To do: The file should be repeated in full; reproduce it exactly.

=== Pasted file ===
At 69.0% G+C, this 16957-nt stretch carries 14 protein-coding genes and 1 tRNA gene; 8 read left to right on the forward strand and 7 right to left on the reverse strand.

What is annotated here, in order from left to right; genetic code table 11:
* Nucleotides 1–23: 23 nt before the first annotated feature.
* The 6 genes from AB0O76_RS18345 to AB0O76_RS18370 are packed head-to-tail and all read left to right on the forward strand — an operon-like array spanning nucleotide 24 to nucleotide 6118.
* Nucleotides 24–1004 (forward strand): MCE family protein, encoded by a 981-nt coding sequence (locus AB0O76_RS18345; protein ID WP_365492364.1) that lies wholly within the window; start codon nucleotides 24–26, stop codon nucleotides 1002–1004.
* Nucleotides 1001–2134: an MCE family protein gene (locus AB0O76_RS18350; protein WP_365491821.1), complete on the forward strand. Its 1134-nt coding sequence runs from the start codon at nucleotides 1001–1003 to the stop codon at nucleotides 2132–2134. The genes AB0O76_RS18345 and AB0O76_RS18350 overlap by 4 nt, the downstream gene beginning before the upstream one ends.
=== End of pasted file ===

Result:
At 69.0% G+C, this 16957-nt stretch carries 14 protein-coding genes and 1 tRNA gene; 8 read left to right on the forward strand and 7 right to left on the reverse strand.

What is annotated here, in order from left to right; genetic code table 11:
* Nucleotides 1–23: 23 nt before the first annotated feature.
* The 6 genes from AB0O76_RS18345 to AB0O76_RS18370 are packed head-to-tail and all read left to right on the forward strand — an operon-like array spanning nucleotide 24 to nucleotide 6118.
* Nucleotides 24–1004 (forward strand): MCE family protein, encoded by a 981-nt coding sequence (locus AB0O76_RS18345; protein ID WP_365492364.1) that lies wholly within the window; start codon nucleotides 24–26, stop codon nucleotides 1002–1004.
* Nucleotides 1001–2134: an MCE family protein gene (locus AB0O76_RS18350; protein WP_365491821.1), complete on the forward strand. Its 1134-nt coding sequence runs from the start codon at nucleotides 1001–1003 to the stop codon at nucleotides 2132–2134. The genes AB0O76_RS18345 and AB0O76_RS18350 overlap by 4 nt, the downstream gene beginning before the upstream one ends.